Consider Tripadvisor. It is an online travel comparison site where customers can search for hotel rooms and find flights to anywhere in the world. The company makes their money when users click the advertisements and are directed towards a travel agency which will make the actual booking.
However, users love to leave reviews about their trips and holidays. Their honest accounts and photographs help other people to make informed choices about their next adventure. When someone leaves a review, such as the example below, other users can indicate they found the post helpful and share it on their own social media networks or messaging services.
Researching the impact of the internet was having on society, Shirky recognised people were “pooling their spare time and talent” to create their own media content. He argued we are using our cognitive surplus to construct incredibly powerful forms of human expression. Since the publication of “Cognitive Surplus” in 2011, we have seen the #metoo movement against sexual abuse and the Black Lives Matter campaign for racial equality and justice. We have also seen plenty of memes, but we need to remember humour is an important part of our relationships.
Lots of consumers have sophisticated cameras built into their smartphones and cheap apps which enable you to filter and crop their pictures. Social media channels provide a platform for you distribute your content. The infrastructure behind the internet is delivering faster and faster speeds. If you cannot purchase fibre optic broadband, Elon Musk’s Starlink network will connect you to internet through their collection of satellites circling the earth. Put simply, we have the technology to compete with the professional media producers.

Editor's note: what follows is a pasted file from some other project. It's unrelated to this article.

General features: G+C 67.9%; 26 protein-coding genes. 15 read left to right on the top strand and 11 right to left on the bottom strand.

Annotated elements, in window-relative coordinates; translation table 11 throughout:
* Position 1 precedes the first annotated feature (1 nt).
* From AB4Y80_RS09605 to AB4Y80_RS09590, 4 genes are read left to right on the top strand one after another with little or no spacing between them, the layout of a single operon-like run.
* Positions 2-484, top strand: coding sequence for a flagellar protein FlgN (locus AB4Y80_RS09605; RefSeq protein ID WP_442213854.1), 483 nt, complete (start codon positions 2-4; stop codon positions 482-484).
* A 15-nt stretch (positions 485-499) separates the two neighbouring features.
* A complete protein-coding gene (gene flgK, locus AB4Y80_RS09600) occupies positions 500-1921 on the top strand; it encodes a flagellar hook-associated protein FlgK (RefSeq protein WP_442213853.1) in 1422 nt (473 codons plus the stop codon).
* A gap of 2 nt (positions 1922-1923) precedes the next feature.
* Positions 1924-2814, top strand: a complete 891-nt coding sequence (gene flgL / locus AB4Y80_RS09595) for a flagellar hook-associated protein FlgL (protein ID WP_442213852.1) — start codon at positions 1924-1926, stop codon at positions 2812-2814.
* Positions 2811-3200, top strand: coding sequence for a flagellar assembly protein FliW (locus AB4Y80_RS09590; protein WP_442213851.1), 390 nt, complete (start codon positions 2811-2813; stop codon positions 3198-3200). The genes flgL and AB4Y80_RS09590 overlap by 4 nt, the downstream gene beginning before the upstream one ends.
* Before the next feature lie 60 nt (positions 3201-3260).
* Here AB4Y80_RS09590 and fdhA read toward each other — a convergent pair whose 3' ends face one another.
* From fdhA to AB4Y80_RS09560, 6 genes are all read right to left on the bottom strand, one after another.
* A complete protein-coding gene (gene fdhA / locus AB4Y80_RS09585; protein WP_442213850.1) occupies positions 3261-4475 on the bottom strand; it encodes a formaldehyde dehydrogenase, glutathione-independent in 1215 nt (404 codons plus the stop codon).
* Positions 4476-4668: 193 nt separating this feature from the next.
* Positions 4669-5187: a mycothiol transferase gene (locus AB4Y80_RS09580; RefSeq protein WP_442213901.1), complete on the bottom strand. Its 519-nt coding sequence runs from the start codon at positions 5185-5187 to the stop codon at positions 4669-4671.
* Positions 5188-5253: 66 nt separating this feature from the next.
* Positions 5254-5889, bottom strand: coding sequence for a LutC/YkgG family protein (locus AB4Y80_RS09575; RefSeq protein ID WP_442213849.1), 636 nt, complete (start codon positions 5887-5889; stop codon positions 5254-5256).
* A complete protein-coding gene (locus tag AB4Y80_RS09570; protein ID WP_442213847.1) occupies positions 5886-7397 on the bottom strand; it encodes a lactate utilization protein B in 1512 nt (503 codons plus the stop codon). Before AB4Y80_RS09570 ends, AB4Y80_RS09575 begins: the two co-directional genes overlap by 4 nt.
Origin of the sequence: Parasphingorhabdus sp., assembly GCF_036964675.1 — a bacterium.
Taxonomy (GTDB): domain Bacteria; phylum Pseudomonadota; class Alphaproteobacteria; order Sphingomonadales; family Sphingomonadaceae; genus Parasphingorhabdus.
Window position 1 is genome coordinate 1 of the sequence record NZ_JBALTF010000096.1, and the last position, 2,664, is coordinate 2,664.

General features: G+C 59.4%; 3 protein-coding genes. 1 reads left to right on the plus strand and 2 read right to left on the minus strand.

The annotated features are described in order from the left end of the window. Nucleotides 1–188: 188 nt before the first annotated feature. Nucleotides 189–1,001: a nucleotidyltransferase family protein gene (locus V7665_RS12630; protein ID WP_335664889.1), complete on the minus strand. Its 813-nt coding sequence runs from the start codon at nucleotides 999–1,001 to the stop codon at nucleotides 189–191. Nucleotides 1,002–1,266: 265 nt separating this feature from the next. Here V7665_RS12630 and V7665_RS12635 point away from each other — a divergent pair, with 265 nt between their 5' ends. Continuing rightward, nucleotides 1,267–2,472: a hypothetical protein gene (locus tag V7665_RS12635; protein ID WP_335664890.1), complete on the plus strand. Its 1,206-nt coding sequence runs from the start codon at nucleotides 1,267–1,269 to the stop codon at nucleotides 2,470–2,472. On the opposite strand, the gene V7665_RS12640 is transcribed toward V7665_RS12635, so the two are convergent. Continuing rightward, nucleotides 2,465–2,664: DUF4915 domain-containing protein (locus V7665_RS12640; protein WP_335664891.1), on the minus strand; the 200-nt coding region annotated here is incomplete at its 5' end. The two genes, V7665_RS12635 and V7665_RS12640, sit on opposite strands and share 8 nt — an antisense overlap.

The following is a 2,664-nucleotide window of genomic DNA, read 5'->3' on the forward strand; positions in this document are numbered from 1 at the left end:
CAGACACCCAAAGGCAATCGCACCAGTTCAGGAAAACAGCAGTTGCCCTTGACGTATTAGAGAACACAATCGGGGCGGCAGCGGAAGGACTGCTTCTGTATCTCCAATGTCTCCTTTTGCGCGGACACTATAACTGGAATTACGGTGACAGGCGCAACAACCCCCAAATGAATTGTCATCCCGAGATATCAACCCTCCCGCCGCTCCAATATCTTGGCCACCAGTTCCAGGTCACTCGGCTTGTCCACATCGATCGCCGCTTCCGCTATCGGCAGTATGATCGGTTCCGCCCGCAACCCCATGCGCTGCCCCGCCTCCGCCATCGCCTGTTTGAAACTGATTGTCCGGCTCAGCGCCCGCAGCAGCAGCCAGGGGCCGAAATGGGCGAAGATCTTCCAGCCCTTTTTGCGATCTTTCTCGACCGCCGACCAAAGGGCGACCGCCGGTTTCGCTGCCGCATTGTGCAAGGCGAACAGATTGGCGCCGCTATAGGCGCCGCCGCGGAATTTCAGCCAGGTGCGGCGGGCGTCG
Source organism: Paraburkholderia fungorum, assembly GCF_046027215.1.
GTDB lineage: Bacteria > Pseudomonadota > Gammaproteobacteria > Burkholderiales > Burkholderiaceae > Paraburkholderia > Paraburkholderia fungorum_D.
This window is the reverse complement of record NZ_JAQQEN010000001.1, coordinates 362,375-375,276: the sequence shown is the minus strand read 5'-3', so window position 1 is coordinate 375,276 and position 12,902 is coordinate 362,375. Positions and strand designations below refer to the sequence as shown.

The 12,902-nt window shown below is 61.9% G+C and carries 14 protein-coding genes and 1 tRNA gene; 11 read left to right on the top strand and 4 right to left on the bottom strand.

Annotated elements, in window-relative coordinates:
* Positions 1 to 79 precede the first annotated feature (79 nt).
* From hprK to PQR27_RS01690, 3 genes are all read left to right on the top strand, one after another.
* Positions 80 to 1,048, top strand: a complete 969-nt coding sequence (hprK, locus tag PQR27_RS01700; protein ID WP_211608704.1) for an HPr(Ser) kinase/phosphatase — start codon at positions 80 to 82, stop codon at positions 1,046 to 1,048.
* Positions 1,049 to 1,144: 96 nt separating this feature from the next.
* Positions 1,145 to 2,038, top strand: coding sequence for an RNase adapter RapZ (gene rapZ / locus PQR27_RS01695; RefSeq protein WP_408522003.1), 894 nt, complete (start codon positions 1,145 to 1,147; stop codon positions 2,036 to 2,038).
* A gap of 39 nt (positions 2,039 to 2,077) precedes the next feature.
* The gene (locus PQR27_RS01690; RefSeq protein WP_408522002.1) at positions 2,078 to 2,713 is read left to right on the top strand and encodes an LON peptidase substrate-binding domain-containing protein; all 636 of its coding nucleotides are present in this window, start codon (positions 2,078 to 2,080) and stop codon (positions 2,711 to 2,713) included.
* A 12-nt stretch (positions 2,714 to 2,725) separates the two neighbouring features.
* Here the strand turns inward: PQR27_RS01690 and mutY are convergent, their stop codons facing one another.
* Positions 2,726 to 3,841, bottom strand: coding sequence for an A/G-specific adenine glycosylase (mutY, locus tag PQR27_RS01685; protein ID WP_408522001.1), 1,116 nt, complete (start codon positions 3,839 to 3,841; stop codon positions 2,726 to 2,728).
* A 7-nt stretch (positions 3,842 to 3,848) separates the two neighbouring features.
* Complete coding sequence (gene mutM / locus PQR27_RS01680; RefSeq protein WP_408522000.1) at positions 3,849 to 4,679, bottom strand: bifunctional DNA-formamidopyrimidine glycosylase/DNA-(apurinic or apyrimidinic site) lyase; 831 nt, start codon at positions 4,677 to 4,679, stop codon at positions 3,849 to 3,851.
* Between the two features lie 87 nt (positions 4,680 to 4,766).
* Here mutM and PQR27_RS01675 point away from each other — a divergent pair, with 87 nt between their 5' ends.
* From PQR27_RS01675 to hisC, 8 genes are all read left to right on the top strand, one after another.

Evenone is a media outlet now and Clay Shirky called this mass amateurisation.
For more information on how the imbalance of power in the relationship between media institutions and the audience is beginning to weaken, you should look at our definition of prosumer. There is also our article on fandoms which explores the different ways active audiences are blurring the boundaries between producers and consumers.
Clay Shirky Presentation
Watch the American academic presenting his keynote speech called “The End of The Audience” at the TechConnect:12 event in 2012. His example of the book review posted on Amazon is a very effective illustration of his audience concept and what it means for businesses operating on the internet. Shirky is introduced to the audience at 5:05.
It is clear companies and media institutions can no longer simply broadcast their message and expect the audience to remain passive. We live in a participatory culture where everyone wants to document their lives online and engage fully with media texts.
Finally, you should read our introduction to textual poaching which draws attention to the ways we take images and ideas from their favourite products to create our own content. It reinforces the argument we are seeing the end of audience.